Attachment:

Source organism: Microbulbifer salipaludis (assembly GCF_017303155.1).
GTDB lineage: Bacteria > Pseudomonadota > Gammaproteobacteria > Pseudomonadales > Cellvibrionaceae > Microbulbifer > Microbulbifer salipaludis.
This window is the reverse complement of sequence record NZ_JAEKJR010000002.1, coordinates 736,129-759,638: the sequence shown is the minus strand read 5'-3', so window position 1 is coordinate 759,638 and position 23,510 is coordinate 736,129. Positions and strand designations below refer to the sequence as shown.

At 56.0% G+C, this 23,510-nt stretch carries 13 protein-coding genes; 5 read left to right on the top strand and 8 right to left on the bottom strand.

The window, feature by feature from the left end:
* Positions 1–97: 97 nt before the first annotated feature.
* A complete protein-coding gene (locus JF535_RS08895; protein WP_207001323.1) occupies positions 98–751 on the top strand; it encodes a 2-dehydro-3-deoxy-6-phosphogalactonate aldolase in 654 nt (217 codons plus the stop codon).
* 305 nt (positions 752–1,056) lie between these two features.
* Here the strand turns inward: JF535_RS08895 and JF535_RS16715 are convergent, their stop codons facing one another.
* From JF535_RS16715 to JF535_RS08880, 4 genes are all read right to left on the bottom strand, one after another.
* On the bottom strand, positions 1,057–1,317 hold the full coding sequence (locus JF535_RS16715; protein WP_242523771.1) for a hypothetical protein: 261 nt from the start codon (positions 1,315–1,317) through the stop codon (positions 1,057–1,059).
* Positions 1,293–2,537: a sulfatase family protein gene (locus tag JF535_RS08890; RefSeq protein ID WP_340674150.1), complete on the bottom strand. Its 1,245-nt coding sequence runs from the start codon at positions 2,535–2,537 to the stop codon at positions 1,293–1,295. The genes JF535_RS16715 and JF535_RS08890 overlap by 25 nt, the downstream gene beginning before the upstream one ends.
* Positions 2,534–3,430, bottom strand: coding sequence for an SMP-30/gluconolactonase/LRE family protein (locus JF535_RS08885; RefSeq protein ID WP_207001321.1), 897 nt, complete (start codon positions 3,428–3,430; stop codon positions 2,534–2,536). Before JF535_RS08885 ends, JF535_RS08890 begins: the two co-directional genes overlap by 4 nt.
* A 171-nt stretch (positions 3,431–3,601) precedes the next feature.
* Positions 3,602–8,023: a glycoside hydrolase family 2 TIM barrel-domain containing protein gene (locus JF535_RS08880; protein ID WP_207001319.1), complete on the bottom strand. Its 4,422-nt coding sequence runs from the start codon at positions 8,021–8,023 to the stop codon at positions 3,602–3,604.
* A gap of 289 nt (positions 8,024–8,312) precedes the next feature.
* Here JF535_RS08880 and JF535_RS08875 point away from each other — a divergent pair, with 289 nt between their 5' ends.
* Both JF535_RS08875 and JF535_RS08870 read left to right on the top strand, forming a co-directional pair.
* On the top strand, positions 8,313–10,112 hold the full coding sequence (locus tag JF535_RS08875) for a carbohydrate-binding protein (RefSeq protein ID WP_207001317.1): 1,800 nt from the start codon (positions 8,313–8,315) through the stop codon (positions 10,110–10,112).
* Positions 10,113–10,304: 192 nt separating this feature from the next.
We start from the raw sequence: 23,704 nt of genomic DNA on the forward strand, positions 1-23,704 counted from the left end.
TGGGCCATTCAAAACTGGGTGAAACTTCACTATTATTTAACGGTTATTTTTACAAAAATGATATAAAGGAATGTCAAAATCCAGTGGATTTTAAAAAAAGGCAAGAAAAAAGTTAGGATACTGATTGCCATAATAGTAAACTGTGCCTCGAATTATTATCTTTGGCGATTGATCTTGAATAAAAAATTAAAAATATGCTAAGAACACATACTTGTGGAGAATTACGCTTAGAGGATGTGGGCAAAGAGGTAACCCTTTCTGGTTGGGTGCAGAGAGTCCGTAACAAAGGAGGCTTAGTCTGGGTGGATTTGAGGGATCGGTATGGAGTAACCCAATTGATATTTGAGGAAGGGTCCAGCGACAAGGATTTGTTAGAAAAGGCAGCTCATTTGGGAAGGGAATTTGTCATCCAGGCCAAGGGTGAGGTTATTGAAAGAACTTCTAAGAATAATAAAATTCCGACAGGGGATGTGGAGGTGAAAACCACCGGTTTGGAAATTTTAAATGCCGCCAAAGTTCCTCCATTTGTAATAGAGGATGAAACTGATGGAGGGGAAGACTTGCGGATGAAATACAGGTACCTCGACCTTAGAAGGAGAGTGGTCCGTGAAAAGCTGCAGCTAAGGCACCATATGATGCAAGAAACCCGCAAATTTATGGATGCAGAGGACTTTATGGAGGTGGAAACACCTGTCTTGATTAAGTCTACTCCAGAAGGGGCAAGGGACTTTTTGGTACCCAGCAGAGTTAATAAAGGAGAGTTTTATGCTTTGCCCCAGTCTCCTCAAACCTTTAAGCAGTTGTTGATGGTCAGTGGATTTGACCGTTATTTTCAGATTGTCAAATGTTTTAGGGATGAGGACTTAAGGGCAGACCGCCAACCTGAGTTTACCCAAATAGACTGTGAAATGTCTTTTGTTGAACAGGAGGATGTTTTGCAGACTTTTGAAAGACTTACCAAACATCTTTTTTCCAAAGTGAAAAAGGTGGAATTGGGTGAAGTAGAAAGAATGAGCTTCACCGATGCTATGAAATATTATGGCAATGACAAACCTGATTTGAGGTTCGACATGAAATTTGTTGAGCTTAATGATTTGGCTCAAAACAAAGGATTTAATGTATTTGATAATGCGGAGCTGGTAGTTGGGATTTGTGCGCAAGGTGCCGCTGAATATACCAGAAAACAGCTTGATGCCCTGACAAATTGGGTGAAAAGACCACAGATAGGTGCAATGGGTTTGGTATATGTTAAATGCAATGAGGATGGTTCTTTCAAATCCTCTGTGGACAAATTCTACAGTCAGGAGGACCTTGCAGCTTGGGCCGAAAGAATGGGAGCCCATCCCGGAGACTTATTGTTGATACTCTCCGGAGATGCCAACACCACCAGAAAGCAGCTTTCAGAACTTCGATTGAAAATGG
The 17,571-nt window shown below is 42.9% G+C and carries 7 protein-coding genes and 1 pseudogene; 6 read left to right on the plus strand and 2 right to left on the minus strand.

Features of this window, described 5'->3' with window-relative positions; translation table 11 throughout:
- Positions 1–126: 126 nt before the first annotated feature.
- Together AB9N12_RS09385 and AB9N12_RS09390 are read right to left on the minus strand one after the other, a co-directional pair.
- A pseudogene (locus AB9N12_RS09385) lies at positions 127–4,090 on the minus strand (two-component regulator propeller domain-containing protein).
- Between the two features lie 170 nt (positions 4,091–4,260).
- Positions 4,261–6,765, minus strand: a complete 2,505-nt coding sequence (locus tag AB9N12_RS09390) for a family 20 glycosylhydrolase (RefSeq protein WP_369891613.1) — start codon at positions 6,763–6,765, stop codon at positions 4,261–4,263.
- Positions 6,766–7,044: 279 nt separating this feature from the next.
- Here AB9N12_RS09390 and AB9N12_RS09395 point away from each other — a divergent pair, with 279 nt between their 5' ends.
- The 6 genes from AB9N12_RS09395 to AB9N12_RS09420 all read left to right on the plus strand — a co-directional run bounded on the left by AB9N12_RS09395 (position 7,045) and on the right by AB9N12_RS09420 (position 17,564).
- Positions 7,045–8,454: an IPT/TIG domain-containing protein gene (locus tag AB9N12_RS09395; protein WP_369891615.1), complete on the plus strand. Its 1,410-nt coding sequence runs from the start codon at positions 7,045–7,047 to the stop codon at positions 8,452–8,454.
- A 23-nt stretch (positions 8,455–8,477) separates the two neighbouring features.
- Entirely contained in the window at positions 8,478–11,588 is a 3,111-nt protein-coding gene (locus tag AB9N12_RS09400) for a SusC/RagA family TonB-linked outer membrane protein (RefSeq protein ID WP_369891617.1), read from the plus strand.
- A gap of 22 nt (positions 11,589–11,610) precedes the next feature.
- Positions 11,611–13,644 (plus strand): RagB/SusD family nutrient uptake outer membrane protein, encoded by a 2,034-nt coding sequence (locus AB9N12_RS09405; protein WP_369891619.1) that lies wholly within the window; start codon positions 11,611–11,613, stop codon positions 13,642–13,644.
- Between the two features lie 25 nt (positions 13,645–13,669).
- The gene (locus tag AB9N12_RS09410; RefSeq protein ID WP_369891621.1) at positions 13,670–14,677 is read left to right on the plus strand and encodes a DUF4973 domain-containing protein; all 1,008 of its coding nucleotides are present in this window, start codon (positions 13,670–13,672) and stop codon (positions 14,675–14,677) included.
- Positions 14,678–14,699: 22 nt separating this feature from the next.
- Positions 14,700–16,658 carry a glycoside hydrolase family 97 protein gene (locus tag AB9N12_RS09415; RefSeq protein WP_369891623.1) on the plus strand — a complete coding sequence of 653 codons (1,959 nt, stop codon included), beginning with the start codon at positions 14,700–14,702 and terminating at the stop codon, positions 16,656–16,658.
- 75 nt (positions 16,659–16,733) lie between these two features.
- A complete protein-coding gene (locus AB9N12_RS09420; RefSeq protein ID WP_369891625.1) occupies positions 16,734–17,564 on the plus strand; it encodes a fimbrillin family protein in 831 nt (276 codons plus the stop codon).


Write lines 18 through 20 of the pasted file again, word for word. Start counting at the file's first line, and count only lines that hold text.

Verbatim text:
* Both JF535_RS08875 and JF535_RS08870 read left to right on the top strand, forming a co-directional pair.
* On the top strand, positions 8,313–10,112 hold the full coding sequence (locus tag JF535_RS08875) for a carbohydrate-binding protein (RefSeq protein ID WP_207001317.1): 1,800 nt from the start codon (positions 8,313–8,315) through the stop codon (positions 10,110–10,112).
* Positions 10,113–10,304: 192 nt separating this feature from the next.